Hope Against Hope

Somehow, in reading about the preceding generation, I have the feeling that my generation never suffered as they did.  It is true that I was in New York City on 9/11 and I saw the WTC towers on fire before they collapsed.  But that was just a one-time event, which is not quite the years of terror that the preceding generation lived through.

I am inspired and encouraged by the ineluctable optimism of my forebears.  For example, I am flipping through Fu Lei's Five Translated Biographies.  The preface was written by Yang Jiang, the wife of Qian Zhongshu.  I was led here because of the reference in this paragraph to my father:

My translation:

Towards the end of the War of Resistance against the Japanese and the Eve of Victory, Qian Zhongshu and I first met Fu Lei and his wife Zhu Meihsiang at the home of Mr. Soong Chi.  We lived close to the Fu Lei house, and we often dropped by to chat after dinner.  At that time, the times were tough for intellectuals in Japanese-occupied Shanghai.  The dark night was long and we did not know when dawn will arrive.  But we were still young and we had hope and confidence.  We only have to wait for the darkness before dawn to pass, and then the sun will rise over the parting clouds.  We and our friends gathered at the simply furnished living room of Fu Lei's home to exchange our thoughts.  It was a way of opening the windows to let the fresh air in, to break the monotonous boredom of daily life.  Even today, when I think about those depressing times, I remember our night chats at Fu Lei's home.

Or compare to Nadezhda Mandelstam in Hope Against Hope:

I must admit to being an incorrigible optimist.  Like those who believed at the beginning of this century that life had to be better than in the nineteenth century, I am now convinced that we will soon witness a complete resurgence of humane values.  I mean this not only in respect to social justice, but also in cultural life and in everything else.

Far from being shaken in my optimism by the bitter experience of the first half of this incredible century, I am encouraged to believe that all we have been through will have served to turn people against the idea, so tempting at first, that the end justifies the means and "everything is permitted."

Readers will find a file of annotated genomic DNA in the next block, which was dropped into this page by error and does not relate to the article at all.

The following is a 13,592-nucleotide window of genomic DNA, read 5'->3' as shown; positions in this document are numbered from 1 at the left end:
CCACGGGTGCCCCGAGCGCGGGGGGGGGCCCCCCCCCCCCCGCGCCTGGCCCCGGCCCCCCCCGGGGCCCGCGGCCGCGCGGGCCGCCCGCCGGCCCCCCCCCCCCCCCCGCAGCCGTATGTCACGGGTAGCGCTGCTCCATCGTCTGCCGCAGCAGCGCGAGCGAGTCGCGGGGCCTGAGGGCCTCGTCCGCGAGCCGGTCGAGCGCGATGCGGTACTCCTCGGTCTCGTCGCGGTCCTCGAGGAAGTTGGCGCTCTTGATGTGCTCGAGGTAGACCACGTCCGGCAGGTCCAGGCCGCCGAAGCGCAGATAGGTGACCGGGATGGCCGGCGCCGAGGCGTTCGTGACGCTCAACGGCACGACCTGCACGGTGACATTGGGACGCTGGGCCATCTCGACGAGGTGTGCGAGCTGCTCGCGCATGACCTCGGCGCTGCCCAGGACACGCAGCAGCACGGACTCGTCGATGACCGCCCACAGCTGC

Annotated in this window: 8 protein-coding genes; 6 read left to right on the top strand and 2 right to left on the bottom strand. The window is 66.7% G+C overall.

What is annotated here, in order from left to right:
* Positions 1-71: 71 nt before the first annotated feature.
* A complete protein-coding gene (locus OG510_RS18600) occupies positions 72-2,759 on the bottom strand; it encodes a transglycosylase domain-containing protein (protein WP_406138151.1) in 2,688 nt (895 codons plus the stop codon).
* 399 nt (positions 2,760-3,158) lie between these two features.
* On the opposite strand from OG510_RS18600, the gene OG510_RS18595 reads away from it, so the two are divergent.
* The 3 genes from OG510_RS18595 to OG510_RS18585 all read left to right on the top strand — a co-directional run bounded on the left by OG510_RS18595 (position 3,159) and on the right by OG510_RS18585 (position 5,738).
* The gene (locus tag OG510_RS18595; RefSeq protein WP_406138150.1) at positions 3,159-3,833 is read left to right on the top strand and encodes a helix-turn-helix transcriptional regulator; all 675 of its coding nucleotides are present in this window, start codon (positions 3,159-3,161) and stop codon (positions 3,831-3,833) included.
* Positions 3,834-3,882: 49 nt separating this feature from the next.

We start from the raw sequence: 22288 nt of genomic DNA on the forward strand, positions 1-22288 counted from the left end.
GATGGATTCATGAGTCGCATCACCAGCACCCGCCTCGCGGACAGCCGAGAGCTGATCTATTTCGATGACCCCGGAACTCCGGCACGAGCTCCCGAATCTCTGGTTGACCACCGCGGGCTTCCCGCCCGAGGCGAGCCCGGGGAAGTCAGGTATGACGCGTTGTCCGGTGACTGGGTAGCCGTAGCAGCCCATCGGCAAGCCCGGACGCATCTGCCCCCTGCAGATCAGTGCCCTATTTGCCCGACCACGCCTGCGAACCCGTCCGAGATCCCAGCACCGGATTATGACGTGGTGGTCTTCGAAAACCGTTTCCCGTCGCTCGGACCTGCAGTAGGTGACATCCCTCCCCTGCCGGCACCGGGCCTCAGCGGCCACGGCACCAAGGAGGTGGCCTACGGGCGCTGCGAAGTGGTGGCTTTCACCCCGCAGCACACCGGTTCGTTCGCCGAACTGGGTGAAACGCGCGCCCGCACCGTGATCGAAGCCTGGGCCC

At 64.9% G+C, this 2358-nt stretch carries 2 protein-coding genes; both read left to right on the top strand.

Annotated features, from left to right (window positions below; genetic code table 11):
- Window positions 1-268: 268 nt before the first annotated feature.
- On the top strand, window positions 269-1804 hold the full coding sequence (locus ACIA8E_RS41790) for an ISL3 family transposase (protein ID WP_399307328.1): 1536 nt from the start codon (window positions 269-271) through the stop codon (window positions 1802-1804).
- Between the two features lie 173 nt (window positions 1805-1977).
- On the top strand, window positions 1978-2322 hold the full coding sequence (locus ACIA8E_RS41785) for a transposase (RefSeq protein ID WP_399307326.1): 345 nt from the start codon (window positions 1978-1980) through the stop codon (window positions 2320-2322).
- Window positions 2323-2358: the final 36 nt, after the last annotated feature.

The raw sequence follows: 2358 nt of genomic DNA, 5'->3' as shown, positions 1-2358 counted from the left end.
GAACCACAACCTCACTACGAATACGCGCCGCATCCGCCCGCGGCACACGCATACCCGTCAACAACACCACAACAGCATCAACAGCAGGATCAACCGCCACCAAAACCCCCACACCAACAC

M. taught me to believe that history is a practical testing-ground for the ways of good and evil.  We have tested the ways of evil.  Will any of us want to revert to them?  Isn't it true that the voices among us speaking of conscience and good are growing stronger?  I feel that we are at the threshold of new days, and I think I detect signs of a new attitude.  They are few and far between -- indeed, almost imperceptible -- but they are nevertheless there.

Alas, my faith and optimism are shared by almost nobody: people who know the difference between good and evil are more inclined to expect new misfortunes and new crimes.  I realize the possibility of a return to the past, but I still think the general outlook is bright.  We have seen the triumph of evil after the values of humanism have been vilified and trampled on.  The reason these values succumbed was probably that they were based on nothing except boundless confidence in the human intellect.  

I think we may now find a better foundation for them, if only because of the lessons we have drawn from our experience.  We can see the mistakes and crimes of the past, and the seductive delusions of former times have lose their glamour.  Russia once saved the Christian culture of Europe from the Tartars, and in the past fifty years, by taking the brunt on herself, she has saved Europe again --- this time from rationalism and all the will to evil that goes with it.  The sacrifice in human life was enormous.  How can I believe it was all in vain?

Personally, I don't know what I would have done under the circumstances of my parents.  At this point, it would be pure fantasy to speculate.  Still, I have this feeling that I am not temperamentally the type to sit around and chat.